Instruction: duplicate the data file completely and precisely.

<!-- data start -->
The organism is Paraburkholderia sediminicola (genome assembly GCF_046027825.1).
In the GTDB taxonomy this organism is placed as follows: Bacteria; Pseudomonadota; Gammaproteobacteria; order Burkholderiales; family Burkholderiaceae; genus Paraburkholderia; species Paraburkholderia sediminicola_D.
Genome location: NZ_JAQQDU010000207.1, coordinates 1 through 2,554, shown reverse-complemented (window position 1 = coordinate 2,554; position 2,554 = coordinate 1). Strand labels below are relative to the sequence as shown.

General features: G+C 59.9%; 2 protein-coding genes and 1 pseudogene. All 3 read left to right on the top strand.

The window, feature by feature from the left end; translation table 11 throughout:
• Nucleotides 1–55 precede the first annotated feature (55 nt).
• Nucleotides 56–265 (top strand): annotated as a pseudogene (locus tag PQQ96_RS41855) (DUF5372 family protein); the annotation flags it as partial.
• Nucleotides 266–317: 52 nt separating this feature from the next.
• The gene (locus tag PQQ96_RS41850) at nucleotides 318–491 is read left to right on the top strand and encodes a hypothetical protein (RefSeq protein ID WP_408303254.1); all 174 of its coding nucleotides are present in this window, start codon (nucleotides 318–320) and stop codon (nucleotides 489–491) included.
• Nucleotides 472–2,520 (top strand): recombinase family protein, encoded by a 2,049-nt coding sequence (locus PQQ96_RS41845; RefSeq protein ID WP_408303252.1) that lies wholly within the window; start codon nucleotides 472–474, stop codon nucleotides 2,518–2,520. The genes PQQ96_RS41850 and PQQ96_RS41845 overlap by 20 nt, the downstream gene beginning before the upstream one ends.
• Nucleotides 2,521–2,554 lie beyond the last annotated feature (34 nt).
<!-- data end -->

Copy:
The organism is Paraburkholderia sediminicola (genome assembly GCF_046027825.1).
In the GTDB taxonomy this organism is placed as follows: Bacteria; Pseudomonadota; Gammaproteobacteria; order Burkholderiales; family Burkholderiaceae; genus Paraburkholderia; species Paraburkholderia sediminicola_D.
Genome location: NZ_JAQQDU010000207.1, coordinates 1 through 2,554, shown reverse-complemented (window position 1 = coordinate 2,554; position 2,554 = coordinate 1). Strand labels below are relative to the sequence as shown.

General features: G+C 59.9%; 2 protein-coding genes and 1 pseudogene. All 3 read left to right on the top strand.

The window, feature by feature from the left end; translation table 11 throughout:
• Nucleotides 1–55 precede the first annotated feature (55 nt).
• Nucleotides 56–265 (top strand): annotated as a pseudogene (locus tag PQQ96_RS41855) (DUF5372 family protein); the annotation flags it as partial.
• Nucleotides 266–317: 52 nt separating this feature from the next.
• The gene (locus tag PQQ96_RS41850) at nucleotides 318–491 is read left to right on the top strand and encodes a hypothetical protein (RefSeq protein ID WP_408303254.1); all 174 of its coding nucleotides are present in this window, start codon (nucleotides 318–320) and stop codon (nucleotides 489–491) included.
• Nucleotides 472–2,520 (top strand): recombinase family protein, encoded by a 2,049-nt coding sequence (locus PQQ96_RS41845; RefSeq protein ID WP_408303252.1) that lies wholly within the window; start codon nucleotides 472–474, stop codon nucleotides 2,518–2,520. The genes PQQ96_RS41850 and PQQ96_RS41845 overlap by 20 nt, the downstream gene beginning before the upstream one ends.
• Nucleotides 2,521–2,554 lie beyond the last annotated feature (34 nt).